Recipes | Cherry, herb and freekeh tabule


Cherry, herb and freekeh tabule

You might not think of putting cherries in a salad but it can work wonderfully well as Sarit Packer and Itamar Srulovich of Honey & Co demonstrate in this clever twist on a tabbouleh from their most recent book Honey & Co: At Home.

You can buy freekeh from their deli in Warren Street, Honey & Spice or from specialist middle eastern shops.

Cherry, herb and freekeh tabule

Throughout the Middle East, freekeh is prepared in the spring.The wheat is picked while the sheaves are still green and the wheat kernels are still soft. The crops are harvested and arranged in piles to dry, and then are carefully set on fire to burn away the chaff and straw. The moisture in the wheat kernels prevents them from burning; they just take on a very subtle smokiness. Once cooled, the wheat is rubbed by hand (hence the name: farik means rubbed in Arabic), then dried and stored for use throughout the year.

Makes enough salad for a party or for 8–10 as part of a spread

For the freekeh

250g/9oz/12⁄3cups dried freekeh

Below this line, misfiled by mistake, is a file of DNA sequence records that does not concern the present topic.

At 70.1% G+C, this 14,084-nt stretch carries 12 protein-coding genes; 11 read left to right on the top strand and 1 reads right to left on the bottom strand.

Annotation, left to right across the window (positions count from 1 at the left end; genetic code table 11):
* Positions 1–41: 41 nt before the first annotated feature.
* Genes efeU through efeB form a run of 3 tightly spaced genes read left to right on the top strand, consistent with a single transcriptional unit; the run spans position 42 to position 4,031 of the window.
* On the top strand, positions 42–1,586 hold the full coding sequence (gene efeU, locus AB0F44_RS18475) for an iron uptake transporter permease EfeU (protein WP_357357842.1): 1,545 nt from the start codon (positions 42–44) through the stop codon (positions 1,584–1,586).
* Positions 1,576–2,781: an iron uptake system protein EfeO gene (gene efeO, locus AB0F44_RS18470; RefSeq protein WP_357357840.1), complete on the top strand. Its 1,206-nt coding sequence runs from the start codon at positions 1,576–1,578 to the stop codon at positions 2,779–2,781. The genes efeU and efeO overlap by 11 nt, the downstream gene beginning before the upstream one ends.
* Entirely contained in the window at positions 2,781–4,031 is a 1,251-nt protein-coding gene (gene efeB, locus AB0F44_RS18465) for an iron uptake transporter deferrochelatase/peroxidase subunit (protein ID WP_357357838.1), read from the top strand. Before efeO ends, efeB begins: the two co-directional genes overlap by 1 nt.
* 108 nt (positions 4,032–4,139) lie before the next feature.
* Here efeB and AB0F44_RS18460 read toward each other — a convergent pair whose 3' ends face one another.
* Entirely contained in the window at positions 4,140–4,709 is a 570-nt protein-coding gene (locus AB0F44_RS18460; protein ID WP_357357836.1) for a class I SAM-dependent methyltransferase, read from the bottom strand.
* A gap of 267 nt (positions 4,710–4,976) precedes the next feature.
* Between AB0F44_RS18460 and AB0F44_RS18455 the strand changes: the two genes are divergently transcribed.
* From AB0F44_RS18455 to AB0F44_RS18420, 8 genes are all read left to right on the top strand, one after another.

2 celery sticks

1 carrot, peeled and halved lengthways

1 bayleaf

2 tbsp olive oil

1 tsp salt

For the salad

juice and zest of 1 lemon

1 small bunch of parsley, leaves picked and roughly chopped

1 small bunch of tarragon, leaves picked and roughly chopped

1 small bunch of mint, leaves picked and roughly chopped

60g/2 1⁄4oz/1⁄2 cup roasted pistachios, chopped

60g/2 1⁄4oz/scant 1⁄2 cup roasted almonds, chopped

300g/10 1⁄2oz/2 cups cherries, pitted and quartered

1 celery heart, stalks finely chopped

1 tsp seasalt

3 tbsp olive oil

Rinse the freekeh under cold water, then place in a large pan and cover with 1litre/1 3⁄4 pints/4 1⁄3 cups of fresh water. Add the celery, carrot and bay leaf, and bring to the boil over a high heat. Remove any foam that comes to the top and reduce the heat to medium. Add the olive oil and salt, and simmer for about 20 minutes, or until the freekeh is just al dente. The timing may vary as there are different grades of grain.

Drain the freekeh and use tongs or a fork to remove the vegetables and bay leaf. Taste to see if you need to add a little more olive oil and salt. Best to do this when the freekeh is hot, as it will absorb the flavours better.

Transfer to a serving bowl and allow to cool before mixing in all the salad ingredients. Toss with a light hand to combine, and taste for seasoning again before serving.

What to drink: I imagine most likely be having this as part of a bigger spread. If it accompanies grilled meat I'd go for a light red like a cinsault or mencia. If it's part of a veggie feast - and at this time of year - I'd pick a dry rosé.

Recipe from Honey & Co at home: Recipes from our Middle Eastern kitchen by Sarit Packer and Itamar Srulovich (£26, Pavilion). Photography by Patricia Niven.

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